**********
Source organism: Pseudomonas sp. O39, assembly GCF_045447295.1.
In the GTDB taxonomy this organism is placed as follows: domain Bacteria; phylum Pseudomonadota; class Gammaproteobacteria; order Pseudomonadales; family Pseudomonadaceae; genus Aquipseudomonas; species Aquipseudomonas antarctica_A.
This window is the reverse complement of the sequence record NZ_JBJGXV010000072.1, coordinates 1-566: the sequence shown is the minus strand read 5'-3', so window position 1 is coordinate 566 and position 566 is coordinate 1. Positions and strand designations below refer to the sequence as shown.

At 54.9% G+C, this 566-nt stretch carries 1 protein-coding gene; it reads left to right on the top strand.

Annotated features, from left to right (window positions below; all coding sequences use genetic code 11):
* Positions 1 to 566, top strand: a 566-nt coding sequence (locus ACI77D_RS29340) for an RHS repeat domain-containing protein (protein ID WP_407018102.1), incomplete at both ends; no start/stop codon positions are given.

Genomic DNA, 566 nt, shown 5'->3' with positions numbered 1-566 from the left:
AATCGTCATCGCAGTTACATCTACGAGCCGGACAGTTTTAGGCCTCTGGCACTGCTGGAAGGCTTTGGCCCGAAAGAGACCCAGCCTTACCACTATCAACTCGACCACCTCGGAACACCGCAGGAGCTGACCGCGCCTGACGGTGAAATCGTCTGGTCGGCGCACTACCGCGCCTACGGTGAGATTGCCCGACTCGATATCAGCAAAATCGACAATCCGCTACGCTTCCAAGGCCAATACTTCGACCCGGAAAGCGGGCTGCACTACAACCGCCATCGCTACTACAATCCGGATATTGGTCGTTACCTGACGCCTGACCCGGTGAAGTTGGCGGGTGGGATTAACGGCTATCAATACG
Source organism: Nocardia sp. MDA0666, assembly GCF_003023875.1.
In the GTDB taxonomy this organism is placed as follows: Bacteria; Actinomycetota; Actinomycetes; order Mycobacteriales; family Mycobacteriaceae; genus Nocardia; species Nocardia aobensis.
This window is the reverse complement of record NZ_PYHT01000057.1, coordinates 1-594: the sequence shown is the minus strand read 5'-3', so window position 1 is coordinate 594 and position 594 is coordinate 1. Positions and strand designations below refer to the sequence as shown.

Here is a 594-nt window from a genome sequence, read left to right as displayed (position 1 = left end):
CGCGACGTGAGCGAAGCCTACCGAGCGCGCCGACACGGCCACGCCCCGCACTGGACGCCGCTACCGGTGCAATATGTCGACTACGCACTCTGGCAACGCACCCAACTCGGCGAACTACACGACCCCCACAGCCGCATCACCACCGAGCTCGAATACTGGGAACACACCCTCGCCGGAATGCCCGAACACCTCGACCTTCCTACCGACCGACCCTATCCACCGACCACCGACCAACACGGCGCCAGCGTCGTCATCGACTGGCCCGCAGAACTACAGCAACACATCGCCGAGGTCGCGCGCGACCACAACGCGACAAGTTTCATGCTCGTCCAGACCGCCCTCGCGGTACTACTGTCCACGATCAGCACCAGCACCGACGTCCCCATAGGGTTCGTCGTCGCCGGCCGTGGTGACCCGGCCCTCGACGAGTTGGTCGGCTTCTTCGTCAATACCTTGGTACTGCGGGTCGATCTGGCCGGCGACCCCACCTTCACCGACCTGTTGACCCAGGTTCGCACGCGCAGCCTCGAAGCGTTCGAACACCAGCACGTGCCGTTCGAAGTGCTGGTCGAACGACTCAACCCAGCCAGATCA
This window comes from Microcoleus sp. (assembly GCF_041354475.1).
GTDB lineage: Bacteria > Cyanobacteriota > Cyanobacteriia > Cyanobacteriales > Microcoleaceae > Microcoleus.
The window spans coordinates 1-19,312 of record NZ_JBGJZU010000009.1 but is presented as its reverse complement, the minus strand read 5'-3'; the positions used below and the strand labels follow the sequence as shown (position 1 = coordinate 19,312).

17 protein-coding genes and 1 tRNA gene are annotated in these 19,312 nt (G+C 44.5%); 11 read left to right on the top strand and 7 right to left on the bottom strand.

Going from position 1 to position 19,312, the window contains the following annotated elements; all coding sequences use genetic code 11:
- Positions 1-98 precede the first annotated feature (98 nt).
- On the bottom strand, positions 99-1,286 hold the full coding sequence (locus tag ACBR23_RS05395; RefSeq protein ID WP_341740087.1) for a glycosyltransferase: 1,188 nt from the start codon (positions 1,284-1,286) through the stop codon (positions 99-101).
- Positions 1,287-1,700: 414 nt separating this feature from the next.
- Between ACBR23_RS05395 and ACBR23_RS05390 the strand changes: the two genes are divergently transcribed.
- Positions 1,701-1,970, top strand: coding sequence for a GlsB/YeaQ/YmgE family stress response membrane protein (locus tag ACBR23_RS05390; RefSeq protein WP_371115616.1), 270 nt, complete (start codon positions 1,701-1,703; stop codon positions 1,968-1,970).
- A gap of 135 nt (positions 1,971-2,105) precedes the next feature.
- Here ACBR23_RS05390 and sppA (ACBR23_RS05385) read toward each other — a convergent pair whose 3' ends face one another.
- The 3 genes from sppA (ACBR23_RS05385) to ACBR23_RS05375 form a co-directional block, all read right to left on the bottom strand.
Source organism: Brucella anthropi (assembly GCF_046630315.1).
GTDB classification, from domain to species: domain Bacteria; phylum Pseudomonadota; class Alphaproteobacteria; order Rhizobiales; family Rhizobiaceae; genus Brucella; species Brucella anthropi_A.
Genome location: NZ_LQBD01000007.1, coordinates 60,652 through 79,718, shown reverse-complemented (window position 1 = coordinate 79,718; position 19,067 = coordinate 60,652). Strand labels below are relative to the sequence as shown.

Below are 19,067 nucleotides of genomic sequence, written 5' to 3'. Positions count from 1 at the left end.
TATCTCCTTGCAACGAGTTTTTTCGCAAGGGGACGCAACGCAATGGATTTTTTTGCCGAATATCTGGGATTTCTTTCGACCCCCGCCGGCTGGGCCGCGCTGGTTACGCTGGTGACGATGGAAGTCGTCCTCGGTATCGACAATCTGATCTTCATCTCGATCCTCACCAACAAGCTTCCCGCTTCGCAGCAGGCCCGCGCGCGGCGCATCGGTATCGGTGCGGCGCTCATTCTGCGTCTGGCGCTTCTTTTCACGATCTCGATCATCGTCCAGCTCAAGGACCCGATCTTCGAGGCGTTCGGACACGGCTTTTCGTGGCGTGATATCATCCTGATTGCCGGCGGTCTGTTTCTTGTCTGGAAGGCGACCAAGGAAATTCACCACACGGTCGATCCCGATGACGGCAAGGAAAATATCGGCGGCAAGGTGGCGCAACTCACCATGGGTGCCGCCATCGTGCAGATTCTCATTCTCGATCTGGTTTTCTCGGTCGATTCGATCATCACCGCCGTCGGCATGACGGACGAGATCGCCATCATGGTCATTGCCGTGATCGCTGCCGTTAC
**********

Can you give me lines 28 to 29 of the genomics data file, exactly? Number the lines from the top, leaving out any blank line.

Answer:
GTDB classification, from domain to species: domain Bacteria; phylum Pseudomonadota; class Alphaproteobacteria; order Rhizobiales; family Rhizobiaceae; genus Brucella; species Brucella anthropi_A.
Genome location: NZ_LQBD01000007.1, coordinates 60,652 through 79,718, shown reverse-complemented (window position 1 = coordinate 79,718; position 19,067 = coordinate 60,652). Strand labels below are relative to the sequence as shown.